By CRAIG MURPHY
Of the Keizertimes
Shortly after the new year starts, Susan Gahlsdorf will finish her transition plan.
Gahlsdorf, Keizer’s Finance Director for the last 18 years, confirmed to the Keizertimes this week she is retiring.
“I am leaving after 18 years with the city,” Gahlsdorf said on Tuesday. “January 8 will be my last day. I have been working through a transition plan for over a year now, not knowing how all of this would work with all the uncertainties of life. But my family responsibilities continue to grow and it’s time for a lifestyle change. I will miss everyone terribly. It has been an honor and privilege working for Keizer.”
Tim Wood, Keizer’s assistant controller who has worked alongside Gahlsdorf for the last six years, is serving as interim Finance Director.
“Susan is transitioning into retirement,” Wood said. “Susan will be with the city for a couple more months. However, she is stepping back from the daily operations. I am serving as the interim Finance Director until the open recruitment process can be completed.”
Wood added he is interested in the job on a full-time basis.
Though one wouldn’t know by looking at her, Gahlsdorf noted she’s been in public service for 34 years. She was previously an auditor for the Oregon Secretary of State. Before that, she worked in the private sector. She has been Finance Director her entire time in Keizer.
Gahlsdorf said there were some projects she pushed hard to see completed before retiring.
“I really wanted to see through the Keizer Station LID (Local Improvement District) debt situation and make sure the city was on track with its debt service payments with an income stream that would allow it to pay off its debt when due,” she said. “Unless something unanticipated happens, the city is now on track with its repayment plan.”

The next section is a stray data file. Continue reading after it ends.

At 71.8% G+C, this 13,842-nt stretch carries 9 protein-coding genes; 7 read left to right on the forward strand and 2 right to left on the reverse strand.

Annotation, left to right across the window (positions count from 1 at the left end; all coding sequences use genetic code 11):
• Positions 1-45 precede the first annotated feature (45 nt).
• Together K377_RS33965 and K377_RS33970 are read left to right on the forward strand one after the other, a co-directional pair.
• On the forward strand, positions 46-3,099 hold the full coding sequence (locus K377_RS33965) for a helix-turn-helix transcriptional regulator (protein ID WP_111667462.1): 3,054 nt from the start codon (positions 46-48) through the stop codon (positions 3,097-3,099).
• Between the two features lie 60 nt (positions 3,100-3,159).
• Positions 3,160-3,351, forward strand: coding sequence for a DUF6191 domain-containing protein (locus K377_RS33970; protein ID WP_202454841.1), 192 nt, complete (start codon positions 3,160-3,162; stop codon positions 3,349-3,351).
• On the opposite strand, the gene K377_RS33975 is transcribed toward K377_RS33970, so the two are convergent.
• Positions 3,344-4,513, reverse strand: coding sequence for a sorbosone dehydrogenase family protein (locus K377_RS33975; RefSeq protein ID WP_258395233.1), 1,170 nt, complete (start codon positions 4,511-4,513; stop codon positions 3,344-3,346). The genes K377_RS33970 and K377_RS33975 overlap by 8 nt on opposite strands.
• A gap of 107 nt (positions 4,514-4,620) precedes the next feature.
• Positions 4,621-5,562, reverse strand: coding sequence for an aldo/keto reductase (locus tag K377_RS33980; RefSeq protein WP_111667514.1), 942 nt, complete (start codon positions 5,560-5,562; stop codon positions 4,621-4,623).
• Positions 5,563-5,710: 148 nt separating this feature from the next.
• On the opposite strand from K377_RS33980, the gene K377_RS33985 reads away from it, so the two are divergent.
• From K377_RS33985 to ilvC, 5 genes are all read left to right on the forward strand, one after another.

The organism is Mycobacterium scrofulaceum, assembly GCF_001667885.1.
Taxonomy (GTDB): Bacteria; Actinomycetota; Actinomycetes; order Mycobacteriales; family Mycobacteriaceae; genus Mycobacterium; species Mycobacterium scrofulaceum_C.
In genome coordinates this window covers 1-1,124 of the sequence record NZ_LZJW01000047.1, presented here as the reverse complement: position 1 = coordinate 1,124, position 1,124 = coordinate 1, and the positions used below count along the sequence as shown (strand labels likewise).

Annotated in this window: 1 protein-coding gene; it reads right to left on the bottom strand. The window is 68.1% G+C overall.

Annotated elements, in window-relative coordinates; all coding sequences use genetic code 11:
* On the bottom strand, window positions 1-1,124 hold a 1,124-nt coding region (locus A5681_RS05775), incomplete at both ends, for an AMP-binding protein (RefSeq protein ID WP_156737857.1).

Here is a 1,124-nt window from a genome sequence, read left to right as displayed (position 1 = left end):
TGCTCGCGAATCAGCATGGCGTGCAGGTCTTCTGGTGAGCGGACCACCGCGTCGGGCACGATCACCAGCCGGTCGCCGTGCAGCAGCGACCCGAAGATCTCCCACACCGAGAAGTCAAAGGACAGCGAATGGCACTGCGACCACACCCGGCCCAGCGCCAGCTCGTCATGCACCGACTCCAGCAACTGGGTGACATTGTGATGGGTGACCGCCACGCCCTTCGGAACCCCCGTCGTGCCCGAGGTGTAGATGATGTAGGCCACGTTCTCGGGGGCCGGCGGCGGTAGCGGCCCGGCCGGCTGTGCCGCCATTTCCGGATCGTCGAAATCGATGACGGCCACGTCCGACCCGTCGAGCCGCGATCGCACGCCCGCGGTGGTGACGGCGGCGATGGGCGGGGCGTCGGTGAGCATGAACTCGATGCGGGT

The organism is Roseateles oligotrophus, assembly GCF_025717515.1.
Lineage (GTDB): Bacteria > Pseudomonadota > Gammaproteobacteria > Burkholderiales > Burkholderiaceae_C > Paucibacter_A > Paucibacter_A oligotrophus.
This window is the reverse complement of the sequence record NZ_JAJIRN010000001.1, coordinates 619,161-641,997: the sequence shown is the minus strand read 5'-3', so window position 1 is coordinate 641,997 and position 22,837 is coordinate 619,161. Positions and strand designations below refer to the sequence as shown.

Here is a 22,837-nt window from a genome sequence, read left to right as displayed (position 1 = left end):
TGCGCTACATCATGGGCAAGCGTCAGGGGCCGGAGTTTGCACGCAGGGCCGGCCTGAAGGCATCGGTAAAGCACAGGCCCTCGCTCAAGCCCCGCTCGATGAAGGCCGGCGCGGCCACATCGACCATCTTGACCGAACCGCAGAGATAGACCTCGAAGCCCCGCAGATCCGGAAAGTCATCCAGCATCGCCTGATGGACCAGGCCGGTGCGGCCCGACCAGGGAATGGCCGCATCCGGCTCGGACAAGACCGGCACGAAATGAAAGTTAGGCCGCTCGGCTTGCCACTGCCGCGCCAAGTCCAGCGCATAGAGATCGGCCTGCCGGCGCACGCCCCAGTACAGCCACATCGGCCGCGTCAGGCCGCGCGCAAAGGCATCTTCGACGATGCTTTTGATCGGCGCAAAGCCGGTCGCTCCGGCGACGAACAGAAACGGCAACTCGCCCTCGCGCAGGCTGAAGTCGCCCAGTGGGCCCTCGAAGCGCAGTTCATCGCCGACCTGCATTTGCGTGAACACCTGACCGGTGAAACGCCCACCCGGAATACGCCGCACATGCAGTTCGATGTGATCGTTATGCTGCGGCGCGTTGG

According to Gahlsdorf, many city councilors, citizens and other jurisdictions wanted to see the North River Road Urban Renewal District close. That happened at the end of the 2014-15 fiscal year in June, a year earlier than scheduled. All outstanding debts for the district were repaid.
“We also repaid interest bearing taxing jurisdictions the remaining debt owed from the Urban Renewal Ninth Amendment,” Gahlsdorf said. “That debt was due in 2021 and it was very gratifying to have it paid off early.”
Gahlsdorf just completed a Request for Proposal process for audit services, which will go to the Keizer City Council in December for approval. She has also been working with Wood for the past year, cross-training him on her responsibilities.
“I felt it important to implement a transition plan to ensure all critical financial functions work properly and timely,” she said.
Gahlsdorf’s last task is to prepare the budget document for fiscal year 2016-17, which starts on July 1.
“By January, I will turn it over to staff to prepare their recommended budgets for the upcoming year,” she said.
Gahlsdorf has appreciated the conservative nature of city leadership in regards to finances.
“In my years of service, I believe the city council and budget committee have been fairly conservative and very thoughtful in making the decisions necessary to keep the city in good shape financially,” she said. “Of course I wish our general fund long-range forecast was stronger. While we’re seeing positive trends with new growth and development, health insurance premiums and retirement rate increases take a toll. Our past practice has been to recognize these challenges and make the necessary adjustments and I am hopeful that will continue going forward.”